Ministry of Social and Family Development Committee of Supply 2021 – Cuts by WP MPs

Impact of Children and Young Persons Act Amendments 2019 – Sylvia Lim

In 2019 the Ministry introduced four significant updates to the Children and Young Persons Act. First, changes were made to enhance the safeguarding of abused or neglected children. Second, the rehabilitation and reintegration of youth offenders was strengthened. Third, parents who had difficulties managing their children were to apply for Family Guidance Orders (FGOs), replacing the former BPC or Beyond Parental Control orders. And Fourth, community resources to support vulnerable children were increased.

These amendments are very significant. One of the key changes was to amend the definition of “child” to include youths not exceeding 18 years of age, in line with the UN Convention on the Rights of the Child, which Singapore has signed. This increase by just two years would require real adjustments by various agencies involved to cater to the older youths between 16 and 18 years of age. Another significant change is the new FGO regime, which provides for compulsory attendance at family programmes before parents can file a court application.

These amendments were effective in July 2020, and I appreciate that only half a year has passed. Nevertheless, what is MSF’s interim assessment of their impact? For instance, how have the Juvenile Rehabilitation Centres coped with the increased and different case load? Have children been better served under the FGO regime compared to the BPC regime?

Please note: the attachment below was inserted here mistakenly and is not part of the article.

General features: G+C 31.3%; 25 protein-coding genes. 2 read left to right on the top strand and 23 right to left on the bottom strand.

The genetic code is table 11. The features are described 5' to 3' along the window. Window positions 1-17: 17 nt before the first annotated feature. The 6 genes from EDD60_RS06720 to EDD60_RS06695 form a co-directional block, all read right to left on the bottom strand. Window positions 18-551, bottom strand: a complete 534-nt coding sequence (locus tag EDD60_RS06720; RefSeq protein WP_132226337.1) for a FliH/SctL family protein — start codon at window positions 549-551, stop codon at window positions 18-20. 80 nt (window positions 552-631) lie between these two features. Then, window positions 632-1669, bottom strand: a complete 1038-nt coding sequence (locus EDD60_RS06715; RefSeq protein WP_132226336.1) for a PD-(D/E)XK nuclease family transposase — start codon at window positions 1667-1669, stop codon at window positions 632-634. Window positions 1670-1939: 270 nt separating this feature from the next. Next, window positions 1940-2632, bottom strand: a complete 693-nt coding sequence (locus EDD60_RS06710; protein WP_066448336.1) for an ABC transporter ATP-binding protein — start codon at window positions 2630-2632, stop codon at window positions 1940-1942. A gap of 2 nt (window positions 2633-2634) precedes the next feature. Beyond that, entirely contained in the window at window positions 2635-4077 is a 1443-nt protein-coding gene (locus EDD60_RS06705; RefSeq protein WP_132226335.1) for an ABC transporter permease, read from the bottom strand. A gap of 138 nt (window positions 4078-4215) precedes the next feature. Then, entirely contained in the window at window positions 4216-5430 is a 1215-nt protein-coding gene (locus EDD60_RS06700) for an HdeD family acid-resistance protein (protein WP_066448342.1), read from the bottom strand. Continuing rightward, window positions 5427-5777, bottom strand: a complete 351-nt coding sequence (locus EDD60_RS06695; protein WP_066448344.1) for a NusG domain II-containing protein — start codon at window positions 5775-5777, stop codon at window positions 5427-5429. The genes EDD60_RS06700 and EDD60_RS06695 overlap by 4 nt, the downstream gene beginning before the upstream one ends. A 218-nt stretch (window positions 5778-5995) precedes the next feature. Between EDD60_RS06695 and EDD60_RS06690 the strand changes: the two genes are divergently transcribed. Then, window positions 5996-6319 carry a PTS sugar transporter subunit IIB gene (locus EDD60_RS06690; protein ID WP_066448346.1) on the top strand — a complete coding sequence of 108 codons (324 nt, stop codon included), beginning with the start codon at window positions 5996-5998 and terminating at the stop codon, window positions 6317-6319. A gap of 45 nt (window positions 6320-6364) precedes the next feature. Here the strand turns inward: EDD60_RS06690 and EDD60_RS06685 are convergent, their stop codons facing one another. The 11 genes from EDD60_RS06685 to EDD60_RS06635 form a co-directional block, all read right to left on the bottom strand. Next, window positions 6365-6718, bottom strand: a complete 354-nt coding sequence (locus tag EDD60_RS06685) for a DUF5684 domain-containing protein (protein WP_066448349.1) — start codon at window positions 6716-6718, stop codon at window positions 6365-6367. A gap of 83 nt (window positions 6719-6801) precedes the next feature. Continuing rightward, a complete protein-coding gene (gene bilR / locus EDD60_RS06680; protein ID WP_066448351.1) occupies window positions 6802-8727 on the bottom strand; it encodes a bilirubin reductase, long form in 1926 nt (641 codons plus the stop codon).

Pre-School Places – Chua Kheng Wee Louis

Chairman, I understand that by around 2025, 80 per cent of pre-schoolers can have a place in a government-supported preschool, up from about 50 per cent in 2019. While the Government has increased the number of infant care and childcare places over the last five years, this is still woefully inadequate in towns such as Sengkang, which has the highest number of young children across Singapore by planning area, with 17,380 zero to four year olds and 17,240 five to nine year olds as of June 2019.

As such, while there may be vacancies in the system today, this may not be so for particular areas with a higher concentration of young families. What is the target total number of centres and places that will be offering infant care services and child care services in 2025, and where will these be located?